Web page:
As a society, we still expect women to abide by classical feminine traits and some women leaders are accepted as more feminine than others. There are those—Michele Obama, Sarah Palin—who are acceptably feminine; there are those—Margaret Thatcher, Supreme Court Justice Sonia Sotomayor—who are not. This isn’t new, and some women are making gains in the workplace, regardless.

A 2011 study completed by researchers at Stanford Graduate School of Business confirmed that women are indeed moving forward, “In the business world, women who are aggressive, assertive, and confident but who can turn these traits on and off depending on the social circumstances get more promotions than either men or other women.”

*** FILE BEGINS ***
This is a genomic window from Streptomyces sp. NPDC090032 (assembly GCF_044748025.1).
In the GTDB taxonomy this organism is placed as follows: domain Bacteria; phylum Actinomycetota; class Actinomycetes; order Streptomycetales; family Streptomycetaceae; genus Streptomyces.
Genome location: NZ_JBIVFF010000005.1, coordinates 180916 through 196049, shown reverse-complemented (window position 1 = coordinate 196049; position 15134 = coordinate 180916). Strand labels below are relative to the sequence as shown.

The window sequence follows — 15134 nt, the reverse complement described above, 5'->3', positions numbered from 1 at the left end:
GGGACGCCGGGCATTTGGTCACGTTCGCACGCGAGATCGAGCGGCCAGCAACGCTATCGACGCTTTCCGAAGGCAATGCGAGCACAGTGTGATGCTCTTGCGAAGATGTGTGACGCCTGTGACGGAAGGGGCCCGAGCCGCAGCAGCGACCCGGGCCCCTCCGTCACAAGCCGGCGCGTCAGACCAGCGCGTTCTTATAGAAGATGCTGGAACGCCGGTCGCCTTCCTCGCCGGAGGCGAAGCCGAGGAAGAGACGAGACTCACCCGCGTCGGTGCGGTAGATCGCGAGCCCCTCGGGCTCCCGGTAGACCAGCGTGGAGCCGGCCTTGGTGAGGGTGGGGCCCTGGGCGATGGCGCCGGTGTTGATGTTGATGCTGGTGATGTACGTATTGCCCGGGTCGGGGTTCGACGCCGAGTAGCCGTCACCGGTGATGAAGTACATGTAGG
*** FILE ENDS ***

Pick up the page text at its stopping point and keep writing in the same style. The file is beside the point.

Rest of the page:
That doesn’t change the fact that women’s leadership is plagued with double standards, with the expectation that public women must be nurturing, collaborative, graceful and maternal. This expectation is ingrained in our social fabric, and both Phillips and Clinton tried, at times, to fit the mold. Phillips answered her letters sharply without losing her so-called feminine graces. For example, in 1979 she acutely suggested that “Nob Hill Residents” move after expressing discomfort with having gay neighbors. Many readers perceived her response as too liberal, but Phillips didn’t balk at the criticism. Hillary Clinton answered questions during the Benghazi defense hearing with anger and compassion, never backing down in the face of questions that had been asked a million times before. She, like Phillips, responded with wit. But humor was lost in the undercurrent to the extreme frustration Clinton felt as she slammed answers back at the panel much to the nation’s apparent surprise. Feminine women, after all, don’t show anger in public.